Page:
No matter how much you want the fans to track down the secret shows on their own, if you don’t give them any hints at all they’d have no way to start searching. Gackt had said in magazine interviews that he’d be touring by bus, so of course it was easy to deduce that the secret shows would take place around the same time as the fan club shows, and if more hints were given, a good number of fans could probably find the unannounced venues. Even so, as Gackt’s name wasn’t used publicly at all, not even on the day of the show, and he appeared on the list of performers under an alias, people couldn’t be sure whether or not Gackt would be at a certain live house without actually going in and seeing the show.
In the latter half of that All Night Nippon broadcast, Gackt started talking about the attractive aspects of touring.
“I want to eat delicious foods in each town. Maybe I’ll eat some horse sashimi while watching the FIFA World Cup. Mm, and I want to eat okonomiyaki this weekend too.”
He let out just that single comment. Since I knew the tour schedule, I couldn’t help but laugh.10 Well then, what kind of night sky would the full-scale “MOON PROJECT” paint for us? As I set out a plane ticket for Kumamoto on my desk, my heart throbbed with excitement over the upcoming battle which would surely rival the World Cup. Meanwhile, however, Gackt was in bad shape, and his condition was steadily deteriorating.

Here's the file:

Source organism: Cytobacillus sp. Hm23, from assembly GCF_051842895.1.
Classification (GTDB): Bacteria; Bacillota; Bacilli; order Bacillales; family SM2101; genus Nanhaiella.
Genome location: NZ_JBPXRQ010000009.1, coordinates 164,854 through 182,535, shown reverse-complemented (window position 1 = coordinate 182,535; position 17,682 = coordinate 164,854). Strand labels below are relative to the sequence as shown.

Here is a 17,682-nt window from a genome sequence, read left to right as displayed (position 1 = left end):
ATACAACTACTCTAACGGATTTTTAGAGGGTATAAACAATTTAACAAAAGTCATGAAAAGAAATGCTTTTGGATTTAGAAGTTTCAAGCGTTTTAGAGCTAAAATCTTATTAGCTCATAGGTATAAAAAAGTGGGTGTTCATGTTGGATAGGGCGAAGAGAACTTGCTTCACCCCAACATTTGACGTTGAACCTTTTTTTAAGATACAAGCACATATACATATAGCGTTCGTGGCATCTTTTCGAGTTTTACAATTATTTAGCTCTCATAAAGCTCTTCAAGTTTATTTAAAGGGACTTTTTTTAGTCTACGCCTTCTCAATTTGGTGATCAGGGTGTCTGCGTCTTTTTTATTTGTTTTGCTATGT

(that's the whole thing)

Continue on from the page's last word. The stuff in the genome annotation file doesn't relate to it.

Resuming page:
1. The short film 「ヴェル・エール 〜空白の瞬間の中で〜」(“Veru Ēru ~Kūhaku no Shunkan no Naka de~” meaning “Verte Aile ~Inside an Instant in a Vacuum~”), shot entirely in France, was released in 1997. Several users have uploaded it to YouTube, both as “Verte Aile” (Green Wing) and as “Bel Air.” I’m not entirely sure which one Malice Mizer intended. Maybe it’s both. ↩
2. Requiem et Réminiscence 〜鎮魂と再生〜 (“Requiem et Réminiscence ~Chinkon to Saisei~” meaning “Requiem and Reminiscence ~Rest and Resurrection~) was the tour for the Rebirth album. The recording of its final stop at Yokohama Arena in June of 2001 is available on DVD. ↩
3. While in the U.S. Japanese mafia are usually referred to as “yakuza,” Japanese police and media refer to them as bōryoku dantai, literally “violent organizations,” and yakuza call themselves ninkyō dantai, “chivalrous organizations.” Like any other group, yakuza have a “code” or a philosophy. How close that philosophy is to medieval European chivalry, I don’t know. But I first heard of the concept of yakuza chivalry in the drama Don Quixote starring MATSUDA Shōta, and after seeing that, and reading a little more about real yakuza, it sorta makes sense. Not to say that yakuza aren’t bad guys, because they are a shady bunch. ↩